The Foreign Service Journal, November 2006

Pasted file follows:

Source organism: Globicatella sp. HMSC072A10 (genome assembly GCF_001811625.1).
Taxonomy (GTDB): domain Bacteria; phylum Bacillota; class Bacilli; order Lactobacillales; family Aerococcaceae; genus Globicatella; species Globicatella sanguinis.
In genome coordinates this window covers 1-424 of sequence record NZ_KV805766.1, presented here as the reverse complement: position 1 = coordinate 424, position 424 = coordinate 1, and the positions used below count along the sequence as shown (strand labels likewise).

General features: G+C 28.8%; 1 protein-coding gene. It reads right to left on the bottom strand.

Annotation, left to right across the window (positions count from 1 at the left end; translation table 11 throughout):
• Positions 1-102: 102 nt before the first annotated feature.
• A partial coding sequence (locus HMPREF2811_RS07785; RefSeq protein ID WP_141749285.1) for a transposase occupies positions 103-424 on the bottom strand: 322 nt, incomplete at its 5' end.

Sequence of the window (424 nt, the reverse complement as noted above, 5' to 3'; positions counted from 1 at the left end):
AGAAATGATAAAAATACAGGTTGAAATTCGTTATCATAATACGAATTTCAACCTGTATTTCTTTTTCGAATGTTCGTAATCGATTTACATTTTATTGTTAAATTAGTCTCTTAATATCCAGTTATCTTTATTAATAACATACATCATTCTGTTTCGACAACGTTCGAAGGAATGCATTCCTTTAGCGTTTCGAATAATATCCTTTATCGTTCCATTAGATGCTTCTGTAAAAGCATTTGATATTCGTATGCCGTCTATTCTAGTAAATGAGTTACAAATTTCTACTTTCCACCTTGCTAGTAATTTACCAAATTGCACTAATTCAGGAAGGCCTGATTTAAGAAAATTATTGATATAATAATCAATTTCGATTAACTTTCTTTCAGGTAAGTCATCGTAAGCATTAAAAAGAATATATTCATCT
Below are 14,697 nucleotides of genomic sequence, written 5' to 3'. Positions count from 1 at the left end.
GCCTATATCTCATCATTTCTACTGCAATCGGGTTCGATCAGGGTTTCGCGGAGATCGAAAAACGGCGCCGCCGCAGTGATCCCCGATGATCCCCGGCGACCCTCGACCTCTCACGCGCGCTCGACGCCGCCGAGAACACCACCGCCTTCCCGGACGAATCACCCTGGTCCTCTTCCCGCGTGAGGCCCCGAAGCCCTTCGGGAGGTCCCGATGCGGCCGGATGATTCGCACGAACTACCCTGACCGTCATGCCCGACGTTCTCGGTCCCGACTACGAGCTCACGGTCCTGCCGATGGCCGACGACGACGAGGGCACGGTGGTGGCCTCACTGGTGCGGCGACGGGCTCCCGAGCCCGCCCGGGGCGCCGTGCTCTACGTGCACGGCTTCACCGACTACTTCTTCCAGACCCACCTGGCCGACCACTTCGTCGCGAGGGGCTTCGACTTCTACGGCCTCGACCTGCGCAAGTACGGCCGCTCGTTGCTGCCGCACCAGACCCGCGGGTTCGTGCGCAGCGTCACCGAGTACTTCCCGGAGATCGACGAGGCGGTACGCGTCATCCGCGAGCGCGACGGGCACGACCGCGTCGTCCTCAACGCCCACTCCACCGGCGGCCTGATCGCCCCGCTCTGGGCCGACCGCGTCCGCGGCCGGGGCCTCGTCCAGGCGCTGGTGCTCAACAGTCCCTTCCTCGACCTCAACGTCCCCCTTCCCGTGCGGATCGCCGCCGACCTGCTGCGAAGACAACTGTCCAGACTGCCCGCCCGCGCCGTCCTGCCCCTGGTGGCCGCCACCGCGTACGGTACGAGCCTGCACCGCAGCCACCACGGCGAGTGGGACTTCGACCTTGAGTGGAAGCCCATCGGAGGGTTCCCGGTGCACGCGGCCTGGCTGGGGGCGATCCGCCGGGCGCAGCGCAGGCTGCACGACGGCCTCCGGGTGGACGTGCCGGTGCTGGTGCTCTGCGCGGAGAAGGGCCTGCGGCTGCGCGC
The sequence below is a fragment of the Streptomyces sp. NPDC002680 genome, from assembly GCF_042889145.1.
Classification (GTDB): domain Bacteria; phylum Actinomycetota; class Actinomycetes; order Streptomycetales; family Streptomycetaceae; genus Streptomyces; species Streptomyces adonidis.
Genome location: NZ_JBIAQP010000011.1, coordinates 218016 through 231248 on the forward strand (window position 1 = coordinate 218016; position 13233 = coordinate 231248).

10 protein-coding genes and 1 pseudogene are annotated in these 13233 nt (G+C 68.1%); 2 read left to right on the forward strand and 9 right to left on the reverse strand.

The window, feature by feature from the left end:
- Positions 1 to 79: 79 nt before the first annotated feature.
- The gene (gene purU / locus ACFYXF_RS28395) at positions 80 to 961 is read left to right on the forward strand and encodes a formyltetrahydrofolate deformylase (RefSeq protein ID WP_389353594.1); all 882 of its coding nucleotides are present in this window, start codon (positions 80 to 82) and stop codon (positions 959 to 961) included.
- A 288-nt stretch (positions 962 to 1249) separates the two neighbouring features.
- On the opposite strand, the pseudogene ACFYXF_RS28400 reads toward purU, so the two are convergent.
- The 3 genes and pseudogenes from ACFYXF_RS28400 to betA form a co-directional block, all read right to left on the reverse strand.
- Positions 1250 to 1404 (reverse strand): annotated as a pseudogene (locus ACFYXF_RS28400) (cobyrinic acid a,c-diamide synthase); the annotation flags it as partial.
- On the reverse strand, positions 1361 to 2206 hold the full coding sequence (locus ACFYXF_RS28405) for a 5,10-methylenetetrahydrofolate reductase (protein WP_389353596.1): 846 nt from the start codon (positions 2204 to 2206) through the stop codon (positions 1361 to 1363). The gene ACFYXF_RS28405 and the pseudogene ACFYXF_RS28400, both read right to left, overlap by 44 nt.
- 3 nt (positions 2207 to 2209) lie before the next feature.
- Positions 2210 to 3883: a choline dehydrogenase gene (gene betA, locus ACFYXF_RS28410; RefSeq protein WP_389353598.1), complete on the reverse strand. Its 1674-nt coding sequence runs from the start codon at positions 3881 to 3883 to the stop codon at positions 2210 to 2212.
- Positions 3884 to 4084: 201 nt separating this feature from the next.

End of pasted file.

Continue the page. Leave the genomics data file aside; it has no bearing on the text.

tion activities in a country or region that is in, or is in transition from, conflict or strife.” The reasoning behind the office’s creation was put succinctly by Carlos Pascual, the first coordi- nator for reconstruction and stabi- lization, and Steven D. Krasner, director of the State Department’s policy planning staff: “Weak and failed states pose an acute risk to U.S. and global security.” Although the idea of a nation- building office has broad bipartisan support, Congress refused to grant any funding for it in the foreign appro- priations bill for Fiscal Year 2006. Undeterred, the Bush administration sought creative ways to keep the office open, re-routing funds from other departments and agen- cies. The administration similarly plowed ahead with two new policy initiatives in support of the S/CRS mandate. In November 2005, the Department of Defense released a directive establishing that nationbuilding missions were a core function of the U.S. military; and in December, National Security Presidential Directive 44 placed the ultimate responsibility for stabilization and reconstruction missions with the State Department, specifically S/CRS. Although Pascual departed S/CRS in January 2006, his replacement, John Herbst, was not announced until March, and did not take office until late May. Whether the time lapse reflects a lack of bureaucratic support or a search for the best person for the job is unclear. According to Pascual, S/CRS had requested roughly $100 million for FY 2007. As of this writing, it appears that State’s failure to provide — as directed by Congress — “a comprehensive strategy, detailing how the [office] will uti- lize these funds to respond to international crises and post-conflict contingencies” may jeopardize the office’s funding in FY 2007, much as the funding was refused for 2006. Congress has historically been reluctant to issue blank checks to executive agencies, seeing such requests as encroachments on its spending power. Still, S/CRS makes regular appearances in President Bush’s speeches about tools needed to address the foreign policy challenges facing the coun- try, and fits neatly into Secretary Rice’s call for “transformational diplomacy.” Therefore, while the office may remain on shaky fiscal ground, the logic behind its cre- ation shows no sign of having lost favor. That said, the arguments in favor of the office — namely, that instability in itself represents a threat to America and that nation- building must be the cure — are deeply flawed. Most nationbuild- ing missions are far removed from U.S. national security interests. Such operations threaten to embroil Americans in an array of conflicts abroad for indefinite periods of time, with vague or ambiguous public mandates, and with little likelihood of success. In short, this entire approach to security policy is a recipe for squandering American power, American money and, potentially, American lives. Here a Threat, There a Threat … The 2000 presidential election took place in the shad- ow of the nationbuilding adventures of the 1990s. Candidate George W. Bush seemed skeptical about the utility and necessity of nationbuilding. During the second presidential debate, Bush took a shot at the intervention- ism of the 1990s, stating, “I’m not so sure the role of the United States is to go around the world and say, ‘This is the way it’s got to be.’” Bush pointed to the high costs and dubious outcomes, stating, “I don’t think our troops ought to be used for what’s called nationbuilding. ... I mean, we’re going to have some kind of nationbuilding corps from America? Absolutely not.” After Sept. 11, 2001, however, the Bush administration changed course dramatically. The U.S. National Security Strategy, released in September 2002, made “expand[ing] the circle of development by opening societies and build- ing the infrastructure of democracy” a central plank of America’s response to the 9/11 attacks. Part of the admin- istration’s new security policy would be to “help build police forces, court systems and legal codes, local and provincial government institutions, and electoral sys- tems.” The overarching goal was to “make the world not just safer but better.” Clearly, the president had changed his mind about the wisdom of attempting to build nations. The failed-states-as-security-threat fallacy now perme- F O C U S 52 F O R E I G N S E R V I C E J O U R N A L / N O V E M B E R 2 0 0 6 This entire approach to security policy is a recipe for squandering American power, American money and, potentially, American lives. Justin Logan is a foreign policy analyst and Christopher Preble is director of foreign policy studies at the Cato Institute.